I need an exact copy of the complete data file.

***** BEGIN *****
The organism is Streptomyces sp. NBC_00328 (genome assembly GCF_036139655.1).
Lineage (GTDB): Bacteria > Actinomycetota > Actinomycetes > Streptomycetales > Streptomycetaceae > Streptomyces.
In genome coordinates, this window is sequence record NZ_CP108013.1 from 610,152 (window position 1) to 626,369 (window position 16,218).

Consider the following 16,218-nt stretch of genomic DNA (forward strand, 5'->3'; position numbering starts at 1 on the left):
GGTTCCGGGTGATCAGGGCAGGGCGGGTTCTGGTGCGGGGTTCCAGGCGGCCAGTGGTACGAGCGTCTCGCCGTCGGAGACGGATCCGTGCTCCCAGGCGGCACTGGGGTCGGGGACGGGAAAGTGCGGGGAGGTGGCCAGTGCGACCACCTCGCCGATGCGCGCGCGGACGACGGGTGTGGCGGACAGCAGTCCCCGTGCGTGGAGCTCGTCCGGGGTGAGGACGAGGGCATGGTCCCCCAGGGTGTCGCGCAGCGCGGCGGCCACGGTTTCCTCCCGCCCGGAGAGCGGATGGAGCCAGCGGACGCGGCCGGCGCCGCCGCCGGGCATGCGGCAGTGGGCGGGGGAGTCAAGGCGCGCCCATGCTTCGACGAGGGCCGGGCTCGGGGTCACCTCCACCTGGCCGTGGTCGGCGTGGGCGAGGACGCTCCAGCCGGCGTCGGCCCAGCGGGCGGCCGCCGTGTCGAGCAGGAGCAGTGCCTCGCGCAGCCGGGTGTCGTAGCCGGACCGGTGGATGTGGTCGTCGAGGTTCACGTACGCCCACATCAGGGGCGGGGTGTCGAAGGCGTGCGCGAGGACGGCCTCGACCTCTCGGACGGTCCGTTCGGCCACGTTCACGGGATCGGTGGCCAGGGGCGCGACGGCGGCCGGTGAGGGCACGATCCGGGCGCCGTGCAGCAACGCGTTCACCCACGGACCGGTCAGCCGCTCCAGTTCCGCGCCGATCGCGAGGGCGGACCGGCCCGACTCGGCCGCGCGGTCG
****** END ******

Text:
The organism is Streptomyces sp. NBC_00328 (genome assembly GCF_036139655.1).
Lineage (GTDB): Bacteria > Actinomycetota > Actinomycetes > Streptomycetales > Streptomycetaceae > Streptomyces.
In genome coordinates, this window is sequence record NZ_CP108013.1 from 610,152 (window position 1) to 626,369 (window position 16,218).

Consider the following 16,218-nt stretch of genomic DNA (forward strand, 5'->3'; position numbering starts at 1 on the left):
GGTTCCGGGTGATCAGGGCAGGGCGGGTTCTGGTGCGGGGTTCCAGGCGGCCAGTGGTACGAGCGTCTCGCCGTCGGAGACGGATCCGTGCTCCCAGGCGGCACTGGGGTCGGGGACGGGAAAGTGCGGGGAGGTGGCCAGTGCGACCACCTCGCCGATGCGCGCGCGGACGACGGGTGTGGCGGACAGCAGTCCCCGTGCGTGGAGCTCGTCCGGGGTGAGGACGAGGGCATGGTCCCCCAGGGTGTCGCGCAGCGCGGCGGCCACGGTTTCCTCCCGCCCGGAGAGCGGATGGAGCCAGCGGACGCGGCCGGCGCCGCCGCCGGGCATGCGGCAGTGGGCGGGGGAGTCAAGGCGCGCCCATGCTTCGACGAGGGCCGGGCTCGGGGTCACCTCCACCTGGCCGTGGTCGGCGTGGGCGAGGACGCTCCAGCCGGCGTCGGCCCAGCGGGCGGCCGCCGTGTCGAGCAGGAGCAGTGCCTCGCGCAGCCGGGTGTCGTAGCCGGACCGGTGGATGTGGTCGTCGAGGTTCACGTACGCCCACATCAGGGGCGGGGTGTCGAAGGCGTGCGCGAGGACGGCCTCGACCTCTCGGACGGTCCGTTCGGCCACGTTCACGGGATCGGTGGCCAGGGGCGCGACGGCGGCCGGTGAGGGCACGATCCGGGCGCCGTGCAGCAACGCGTTCACCCACGGACCGGTCAGCCGCTCCAGTTCCGCGCCGATCGCGAGGGCGGACCGGCCCGACTCGGCCGCGCGGTCG